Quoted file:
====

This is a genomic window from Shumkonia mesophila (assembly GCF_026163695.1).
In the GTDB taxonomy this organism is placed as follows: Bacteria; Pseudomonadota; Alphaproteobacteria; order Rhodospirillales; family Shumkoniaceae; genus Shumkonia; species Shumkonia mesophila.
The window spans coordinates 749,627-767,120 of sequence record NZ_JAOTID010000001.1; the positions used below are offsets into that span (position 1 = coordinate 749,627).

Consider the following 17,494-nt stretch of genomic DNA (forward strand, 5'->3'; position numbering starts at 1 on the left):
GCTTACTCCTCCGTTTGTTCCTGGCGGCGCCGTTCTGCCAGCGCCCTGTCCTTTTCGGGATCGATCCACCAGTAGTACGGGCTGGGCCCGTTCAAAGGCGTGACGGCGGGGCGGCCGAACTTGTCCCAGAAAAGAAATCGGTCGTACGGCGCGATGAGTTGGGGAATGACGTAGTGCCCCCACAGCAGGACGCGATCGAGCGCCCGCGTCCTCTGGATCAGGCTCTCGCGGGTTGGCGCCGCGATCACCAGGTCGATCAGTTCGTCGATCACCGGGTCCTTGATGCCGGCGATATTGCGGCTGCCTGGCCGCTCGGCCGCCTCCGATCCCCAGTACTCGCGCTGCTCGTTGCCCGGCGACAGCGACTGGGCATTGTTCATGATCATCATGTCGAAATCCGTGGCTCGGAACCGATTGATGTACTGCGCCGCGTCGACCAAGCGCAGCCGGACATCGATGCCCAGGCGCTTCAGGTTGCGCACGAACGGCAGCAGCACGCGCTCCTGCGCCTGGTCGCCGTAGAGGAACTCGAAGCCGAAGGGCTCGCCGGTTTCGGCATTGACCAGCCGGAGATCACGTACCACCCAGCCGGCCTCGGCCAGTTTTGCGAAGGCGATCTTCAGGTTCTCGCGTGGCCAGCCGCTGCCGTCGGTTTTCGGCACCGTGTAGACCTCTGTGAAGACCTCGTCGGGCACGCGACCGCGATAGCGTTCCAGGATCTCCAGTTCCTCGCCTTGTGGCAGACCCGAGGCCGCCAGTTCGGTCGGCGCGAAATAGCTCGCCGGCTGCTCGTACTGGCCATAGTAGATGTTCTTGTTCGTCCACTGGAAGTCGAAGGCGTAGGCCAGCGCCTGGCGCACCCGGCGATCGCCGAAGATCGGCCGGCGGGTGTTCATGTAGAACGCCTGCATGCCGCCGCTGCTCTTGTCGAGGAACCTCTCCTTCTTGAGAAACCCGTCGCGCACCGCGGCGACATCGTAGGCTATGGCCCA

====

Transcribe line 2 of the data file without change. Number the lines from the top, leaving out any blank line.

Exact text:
In the GTDB taxonomy this organism is placed as follows: Bacteria; Pseudomonadota; Alphaproteobacteria; order Rhodospirillales; family Shumkoniaceae; genus Shumkonia; species Shumkonia mesophila.